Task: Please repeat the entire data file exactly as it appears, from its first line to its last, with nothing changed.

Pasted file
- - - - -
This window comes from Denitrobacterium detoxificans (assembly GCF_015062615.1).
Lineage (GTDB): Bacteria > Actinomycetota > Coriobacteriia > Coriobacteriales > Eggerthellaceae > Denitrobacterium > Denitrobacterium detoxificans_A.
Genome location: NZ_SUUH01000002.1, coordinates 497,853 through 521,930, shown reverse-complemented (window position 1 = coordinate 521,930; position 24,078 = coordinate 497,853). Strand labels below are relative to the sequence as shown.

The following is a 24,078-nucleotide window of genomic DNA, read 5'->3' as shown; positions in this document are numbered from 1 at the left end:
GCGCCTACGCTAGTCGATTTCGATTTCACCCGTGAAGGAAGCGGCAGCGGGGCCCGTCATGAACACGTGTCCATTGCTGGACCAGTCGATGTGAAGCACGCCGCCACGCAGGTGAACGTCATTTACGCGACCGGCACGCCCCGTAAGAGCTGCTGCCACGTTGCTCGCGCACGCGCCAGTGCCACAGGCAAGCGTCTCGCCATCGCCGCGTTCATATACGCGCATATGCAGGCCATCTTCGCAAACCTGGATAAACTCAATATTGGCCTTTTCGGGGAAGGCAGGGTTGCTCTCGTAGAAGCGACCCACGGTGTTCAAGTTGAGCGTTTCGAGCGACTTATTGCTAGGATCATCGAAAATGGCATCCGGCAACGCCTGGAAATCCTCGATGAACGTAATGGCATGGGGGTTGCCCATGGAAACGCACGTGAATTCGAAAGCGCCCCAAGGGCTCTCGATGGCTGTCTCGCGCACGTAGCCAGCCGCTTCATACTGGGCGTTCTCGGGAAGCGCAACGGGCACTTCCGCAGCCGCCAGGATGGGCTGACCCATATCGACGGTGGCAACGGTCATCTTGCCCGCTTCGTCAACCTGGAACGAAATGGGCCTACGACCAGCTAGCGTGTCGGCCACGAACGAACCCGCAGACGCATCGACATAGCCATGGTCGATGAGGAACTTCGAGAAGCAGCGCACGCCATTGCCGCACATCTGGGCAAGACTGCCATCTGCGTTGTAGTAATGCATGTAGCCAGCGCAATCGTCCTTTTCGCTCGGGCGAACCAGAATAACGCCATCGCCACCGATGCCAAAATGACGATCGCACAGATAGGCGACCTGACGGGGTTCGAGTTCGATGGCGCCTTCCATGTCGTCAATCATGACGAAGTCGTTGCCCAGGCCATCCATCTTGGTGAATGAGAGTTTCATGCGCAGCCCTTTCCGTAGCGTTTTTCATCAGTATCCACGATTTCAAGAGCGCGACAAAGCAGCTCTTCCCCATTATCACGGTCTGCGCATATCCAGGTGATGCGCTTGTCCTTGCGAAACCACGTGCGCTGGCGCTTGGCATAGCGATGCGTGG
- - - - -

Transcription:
This window comes from Denitrobacterium detoxificans (assembly GCF_015062615.1).
Lineage (GTDB): Bacteria > Actinomycetota > Coriobacteriia > Coriobacteriales > Eggerthellaceae > Denitrobacterium > Denitrobacterium detoxificans_A.
Genome location: NZ_SUUH01000002.1, coordinates 497,853 through 521,930, shown reverse-complemented (window position 1 = coordinate 521,930; position 24,078 = coordinate 497,853). Strand labels below are relative to the sequence as shown.

The following is a 24,078-nucleotide window of genomic DNA, read 5'->3' as shown; positions in this document are numbered from 1 at the left end:
GCGCCTACGCTAGTCGATTTCGATTTCACCCGTGAAGGAAGCGGCAGCGGGGCCCGTCATGAACACGTGTCCATTGCTGGACCAGTCGATGTGAAGCACGCCGCCACGCAGGTGAACGTCATTTACGCGACCGGCACGCCCCGTAAGAGCTGCTGCCACGTTGCTCGCGCACGCGCCAGTGCCACAGGCAAGCGTCTCGCCATCGCCGCGTTCATATACGCGCATATGCAGGCCATCTTCGCAAACCTGGATAAACTCAATATTGGCCTTTTCGGGGAAGGCAGGGTTGCTCTCGTAGAAGCGACCCACGGTGTTCAAGTTGAGCGTTTCGAGCGACTTATTGCTAGGATCATCGAAAATGGCATCCGGCAACGCCTGGAAATCCTCGATGAACGTAATGGCATGGGGGTTGCCCATGGAAACGCACGTGAATTCGAAAGCGCCCCAAGGGCTCTCGATGGCTGTCTCGCGCACGTAGCCAGCCGCTTCATACTGGGCGTTCTCGGGAAGCGCAACGGGCACTTCCGCAGCCGCCAGGATGGGCTGACCCATATCGACGGTGGCAACGGTCATCTTGCCCGCTTCGTCAACCTGGAACGAAATGGGCCTACGACCAGCTAGCGTGTCGGCCACGAACGAACCCGCAGACGCATCGACATAGCCATGGTCGATGAGGAACTTCGAGAAGCAGCGCACGCCATTGCCGCACATCTGGGCAAGACTGCCATCTGCGTTGTAGTAATGCATGTAGCCAGCGCAATCGTCCTTTTCGCTCGGGCGAACCAGAATAACGCCATCGCCACCGATGCCAAAATGACGATCGCACAGATAGGCGACCTGACGGGGTTCGAGTTCGATGGCGCCTTCCATGTCGTCAATCATGACGAAGTCGTTGCCCAGGCCATCCATCTTGGTGAATGAGAGTTTCATGCGCAGCCCTTTCCGTAGCGTTTTTCATCAGTATCCACGATTTCAAGAGCGCGACAAAGCAGCTCTTCCCCATTATCACGGTCTGCGCATATCCAGGTGATGCGCTTGTCCTTGCGAAACCACGTGCGCTGGCGCTTGGCATAGCGATGCGTGG